Sunday, May 4, 2014
High up on a shelf in my closet, tied with blue ribbon, is the pillowcase. I've retired it, so that it may be preserved.
It reminds me of her desire to create beauty from the commonest of materials. The original fabric was thick and sturdy, rough muslin. But years of use and washing took off the rough edges and gave it some softness. The fabric started out as a bag to hold 50-pounds of flour. When the bag was emptied, after scrupulous laundering, Anna used the fabric for covering the kitchen table when she baked weekly bread and holiday strudels and nut rolls. More laundering, and the fabric became softer still, but developed a nickel-sized hole. So she retired it from its primary function and with nearly invisible stitches and a patch, mended the hole. Unable to purchase new crochet thread, she gathered some remnants from past projects--pale green, soft pink, and cream. Devising a pattern from her own imagination, she created beautiful crocheted lace to form a lovely border. As I was just starting out, she knew I could use another pillow case, but apologized about its humble origins. She needn't have worried.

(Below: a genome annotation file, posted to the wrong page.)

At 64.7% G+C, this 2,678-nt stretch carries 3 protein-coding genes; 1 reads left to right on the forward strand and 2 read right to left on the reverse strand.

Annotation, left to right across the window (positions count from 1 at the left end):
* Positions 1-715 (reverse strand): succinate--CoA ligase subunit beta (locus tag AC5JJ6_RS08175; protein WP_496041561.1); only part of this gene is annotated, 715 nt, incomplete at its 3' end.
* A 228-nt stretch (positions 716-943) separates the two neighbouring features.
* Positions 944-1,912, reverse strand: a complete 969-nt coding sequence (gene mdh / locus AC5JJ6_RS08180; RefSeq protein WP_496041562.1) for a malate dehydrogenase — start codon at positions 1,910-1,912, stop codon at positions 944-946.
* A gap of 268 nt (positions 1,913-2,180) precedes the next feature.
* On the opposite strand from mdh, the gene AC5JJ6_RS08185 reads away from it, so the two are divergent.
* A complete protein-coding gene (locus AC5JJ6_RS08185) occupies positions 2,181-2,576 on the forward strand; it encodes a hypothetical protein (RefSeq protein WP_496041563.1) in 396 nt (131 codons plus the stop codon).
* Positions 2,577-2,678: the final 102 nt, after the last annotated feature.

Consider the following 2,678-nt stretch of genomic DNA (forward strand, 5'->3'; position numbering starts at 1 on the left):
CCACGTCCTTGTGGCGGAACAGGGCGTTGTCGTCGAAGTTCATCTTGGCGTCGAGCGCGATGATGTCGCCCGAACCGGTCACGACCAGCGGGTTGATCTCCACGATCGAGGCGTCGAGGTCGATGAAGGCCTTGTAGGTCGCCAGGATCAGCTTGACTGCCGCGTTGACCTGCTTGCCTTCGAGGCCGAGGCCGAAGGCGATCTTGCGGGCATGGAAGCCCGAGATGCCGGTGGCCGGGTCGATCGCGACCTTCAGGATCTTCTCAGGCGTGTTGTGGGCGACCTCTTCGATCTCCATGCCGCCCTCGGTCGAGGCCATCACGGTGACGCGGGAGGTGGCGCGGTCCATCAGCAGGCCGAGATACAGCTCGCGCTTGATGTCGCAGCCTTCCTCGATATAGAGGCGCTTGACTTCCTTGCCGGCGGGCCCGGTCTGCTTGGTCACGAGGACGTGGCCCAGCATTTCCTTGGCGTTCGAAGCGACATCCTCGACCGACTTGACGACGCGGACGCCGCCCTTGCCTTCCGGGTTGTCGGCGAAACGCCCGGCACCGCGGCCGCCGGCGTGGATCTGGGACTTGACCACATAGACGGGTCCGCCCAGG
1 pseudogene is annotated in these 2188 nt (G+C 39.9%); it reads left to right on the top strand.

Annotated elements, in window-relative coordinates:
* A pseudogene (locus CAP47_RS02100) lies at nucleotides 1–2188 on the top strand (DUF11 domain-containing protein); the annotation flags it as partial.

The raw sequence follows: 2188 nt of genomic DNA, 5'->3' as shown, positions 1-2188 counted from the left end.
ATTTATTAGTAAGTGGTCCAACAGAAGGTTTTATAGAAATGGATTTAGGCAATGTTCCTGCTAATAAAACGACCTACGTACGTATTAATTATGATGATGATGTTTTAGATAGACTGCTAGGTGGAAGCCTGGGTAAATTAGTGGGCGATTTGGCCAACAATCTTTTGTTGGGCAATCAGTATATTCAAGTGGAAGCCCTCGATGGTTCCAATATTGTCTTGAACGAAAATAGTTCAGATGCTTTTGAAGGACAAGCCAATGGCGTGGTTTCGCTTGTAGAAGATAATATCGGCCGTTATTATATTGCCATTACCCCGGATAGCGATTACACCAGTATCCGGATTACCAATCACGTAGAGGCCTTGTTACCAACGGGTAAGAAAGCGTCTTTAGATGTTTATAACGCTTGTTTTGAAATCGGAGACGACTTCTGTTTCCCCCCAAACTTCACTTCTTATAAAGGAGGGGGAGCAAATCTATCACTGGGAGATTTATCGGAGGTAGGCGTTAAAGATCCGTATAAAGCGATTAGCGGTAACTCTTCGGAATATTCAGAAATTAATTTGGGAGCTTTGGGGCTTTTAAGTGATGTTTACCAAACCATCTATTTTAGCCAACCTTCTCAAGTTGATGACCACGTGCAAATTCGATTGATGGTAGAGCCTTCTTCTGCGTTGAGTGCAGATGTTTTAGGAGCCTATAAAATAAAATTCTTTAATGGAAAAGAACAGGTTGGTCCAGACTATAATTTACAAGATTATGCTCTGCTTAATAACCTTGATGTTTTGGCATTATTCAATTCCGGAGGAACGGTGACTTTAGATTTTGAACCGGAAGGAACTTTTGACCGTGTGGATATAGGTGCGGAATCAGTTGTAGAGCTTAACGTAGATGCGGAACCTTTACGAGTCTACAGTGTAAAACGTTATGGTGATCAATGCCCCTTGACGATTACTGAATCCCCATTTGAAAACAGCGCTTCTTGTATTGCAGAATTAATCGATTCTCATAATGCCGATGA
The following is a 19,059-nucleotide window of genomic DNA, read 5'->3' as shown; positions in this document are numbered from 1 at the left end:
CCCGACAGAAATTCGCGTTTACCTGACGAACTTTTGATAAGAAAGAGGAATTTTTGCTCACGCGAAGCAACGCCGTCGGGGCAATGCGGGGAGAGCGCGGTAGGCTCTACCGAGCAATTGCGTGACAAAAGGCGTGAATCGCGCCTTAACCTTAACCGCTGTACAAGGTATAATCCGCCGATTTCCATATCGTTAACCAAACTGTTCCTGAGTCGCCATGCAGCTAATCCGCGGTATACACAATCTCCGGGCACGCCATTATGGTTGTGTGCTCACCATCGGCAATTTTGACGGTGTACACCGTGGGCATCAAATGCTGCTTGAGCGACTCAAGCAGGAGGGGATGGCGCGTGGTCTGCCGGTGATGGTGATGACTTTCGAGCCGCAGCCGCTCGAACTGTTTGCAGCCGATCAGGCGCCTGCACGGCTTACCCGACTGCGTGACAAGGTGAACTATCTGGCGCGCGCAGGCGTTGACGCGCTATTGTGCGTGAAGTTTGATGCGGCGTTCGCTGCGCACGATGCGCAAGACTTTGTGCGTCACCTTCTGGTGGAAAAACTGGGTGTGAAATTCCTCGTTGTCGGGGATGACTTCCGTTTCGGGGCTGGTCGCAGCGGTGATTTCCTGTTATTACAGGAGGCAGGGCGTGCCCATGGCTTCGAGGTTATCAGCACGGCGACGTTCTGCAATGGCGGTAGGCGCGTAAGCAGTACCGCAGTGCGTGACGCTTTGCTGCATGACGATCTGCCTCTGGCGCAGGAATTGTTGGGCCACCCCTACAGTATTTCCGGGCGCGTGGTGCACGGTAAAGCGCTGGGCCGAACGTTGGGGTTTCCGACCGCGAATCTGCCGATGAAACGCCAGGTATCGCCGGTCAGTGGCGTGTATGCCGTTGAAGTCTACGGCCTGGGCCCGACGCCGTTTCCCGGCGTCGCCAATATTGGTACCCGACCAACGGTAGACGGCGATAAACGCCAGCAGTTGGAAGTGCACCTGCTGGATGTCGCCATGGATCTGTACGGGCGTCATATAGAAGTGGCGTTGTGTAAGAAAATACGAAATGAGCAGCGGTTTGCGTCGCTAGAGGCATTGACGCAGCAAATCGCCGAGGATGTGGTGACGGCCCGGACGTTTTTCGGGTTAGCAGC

Anna lent her artistic skills to an abundance of creations, some of them so intricate, they belong in a museum. And while most crochet craftspeople used written patterns as their guidelines, hers were original--conjured up through imagination or in seeing a pattern somewhere.
In those days, no one considered this home art to have much value beyond the family, and certainly not on par with professional artists or engineers. I always believed her son, a mechanical engineer, got his talent from her. This modest woman would never have given herself the credit she deserved. What a blessing to have tangible evidence of her skills and talent and, above all, her generosity.
Picture by: Melica73, Allposters